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Calendar
The Decline Of The Industry Continued
After Nationalisation 1947

Bk5
Chimneys
1974 1975
1977
1979
  1977 Pages    1    2  

1977 - Page 1


Job-Swap

Two fitters, Nigel Bennett and Colin Dodson from Babbington were among 5 miners taking part in a job-swap between National Coal Board workers and West Germanys Ruhrhole organisation in February 1977. Five German workers came to work at Newstead and Babbington (South Nottinghamshire) in exchange, to note the varying differences in mining in the 2 countries.


Trace Gas

Sulphur hexafluoride was used as a trace gas to determine leakage rates between shafts, stoppings etc at Newstead / Annesley (South Nottinghamshire). It was also used at Bevercotes (North Nottinghamshire) Parkgate workings.


Surface Drift

A new surface drift was driven at Kiveton Park in South Yorkshire and a second surface drift was completed at Renishaw Park, North Derbyshire. These collieries would be linked together later and worked as one mine.


Mines and Quarries (Metrication) Regulations

The Mines and Quarries (Metrication) Regulations, 1976 came into force on 1st February 1977, substituting measures in the Coal and Other Mines (Height of Travelling Roads) Regulations 1956, the Coal and Other Mines (Ventilation) Regulations 1956 and the Coal Mines (Clearance in Transport Roads) Regulations 1956, as well as in the Mines and Quarries Act, 1954.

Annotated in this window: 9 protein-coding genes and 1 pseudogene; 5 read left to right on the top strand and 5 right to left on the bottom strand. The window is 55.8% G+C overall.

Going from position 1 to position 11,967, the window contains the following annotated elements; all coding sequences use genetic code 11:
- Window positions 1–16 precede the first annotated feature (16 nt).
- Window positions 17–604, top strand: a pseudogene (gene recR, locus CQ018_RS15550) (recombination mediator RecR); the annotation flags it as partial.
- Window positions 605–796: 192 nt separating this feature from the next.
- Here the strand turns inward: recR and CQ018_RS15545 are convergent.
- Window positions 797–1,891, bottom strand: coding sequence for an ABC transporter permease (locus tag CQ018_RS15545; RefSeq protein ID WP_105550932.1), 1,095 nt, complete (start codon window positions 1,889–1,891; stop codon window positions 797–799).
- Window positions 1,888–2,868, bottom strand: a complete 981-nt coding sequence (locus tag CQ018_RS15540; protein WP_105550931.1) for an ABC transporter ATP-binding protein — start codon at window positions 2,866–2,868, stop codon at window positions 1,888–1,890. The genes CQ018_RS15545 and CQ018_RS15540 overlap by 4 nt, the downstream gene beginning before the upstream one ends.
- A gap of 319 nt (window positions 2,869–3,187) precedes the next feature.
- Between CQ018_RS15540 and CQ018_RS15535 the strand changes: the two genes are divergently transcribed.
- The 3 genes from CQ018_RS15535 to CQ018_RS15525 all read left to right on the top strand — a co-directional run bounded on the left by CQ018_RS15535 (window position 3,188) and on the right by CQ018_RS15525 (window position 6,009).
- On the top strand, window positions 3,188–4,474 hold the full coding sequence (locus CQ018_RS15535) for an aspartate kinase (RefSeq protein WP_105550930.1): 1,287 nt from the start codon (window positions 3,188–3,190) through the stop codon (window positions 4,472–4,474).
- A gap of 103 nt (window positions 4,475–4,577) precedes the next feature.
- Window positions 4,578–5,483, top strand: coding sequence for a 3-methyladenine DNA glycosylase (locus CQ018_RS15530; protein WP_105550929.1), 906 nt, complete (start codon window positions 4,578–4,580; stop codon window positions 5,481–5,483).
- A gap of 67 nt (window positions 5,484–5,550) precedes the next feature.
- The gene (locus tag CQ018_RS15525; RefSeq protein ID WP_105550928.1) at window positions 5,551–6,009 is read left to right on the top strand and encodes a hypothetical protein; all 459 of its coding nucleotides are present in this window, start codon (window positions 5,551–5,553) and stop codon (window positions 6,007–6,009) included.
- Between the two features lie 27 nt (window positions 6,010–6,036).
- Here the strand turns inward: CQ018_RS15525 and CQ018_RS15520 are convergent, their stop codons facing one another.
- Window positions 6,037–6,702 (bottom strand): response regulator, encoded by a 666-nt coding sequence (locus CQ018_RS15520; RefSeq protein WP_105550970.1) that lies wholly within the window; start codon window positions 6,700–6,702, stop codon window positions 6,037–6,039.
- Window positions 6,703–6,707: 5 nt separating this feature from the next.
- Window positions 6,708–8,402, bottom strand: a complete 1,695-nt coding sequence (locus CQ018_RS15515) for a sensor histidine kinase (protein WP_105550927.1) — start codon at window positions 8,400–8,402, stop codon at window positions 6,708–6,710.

Coal Industry Bill Was Published in February 1977

The Coal Industry Bill was published in February 1977. It raised the limit on borrowing by the NCB from £1,100m to £1,800m. Quite a lot of this money was allocated to new schemes in North Derbyshire and Nottinghamshire.


Vale of Belvoir Boreholes

Since 1974, 80 boreholes had been drilled and 250 miles of seismic survey lines for the proposed development of the Vale of Belvoir Coalfield which covered parts of Leicestershire, Nottinghamshire and Lincolnshire. 6 seams were found between 1,300 feet (396m) and 2,790 ft (850m) deep, viz South and West part 290m tonnes of Parkgate and Deep Main, to the East 160 m tonnes of Top Bright and Dunsil/Waterloo, and 50m tonnes of Blackshale and 10m tonnes of Cinderhill Main, giving a grand total of 500m tonnes and a mining area of 11 miles North to South and 12 miles East to West.


Severe Winter

The winter of 1976-1977 was quite severe. Coal sales were welcome for the industry.


Only 3 Mines Closed

Only 3 mines were closed in the country in 1976/1977, none in North Derbyshire or Nottinghamshire.


Linby Tonnage Fell

The tonnage at Linby (South Nottinghamshire) fell to 443,810 tonnes with a manpower of 1,193.


Creswell Bunker

A rapid loading bunker was commissioned at Creswell (North Nottinghamshire) in March 1977.


Collieries In South Nottinghamshire Area 1977

  • Director: F Donald Davies (….)
  • Deputy Director: Jimmy A Wright (3926) retired 31st March after 45 years. He was appointed Deputy Director in 1973
  • Chief Mining Engineer: Harold E Taylor (5793), DCMEs: Jack Wadsworth (….) and Ken Butt (4675)
  • Production Managers: Maurice Godfrey (5994), Ken J Simmons (6132), Edward (Teddy) E Bishop (5396)
    (12 pits) with £150m turnover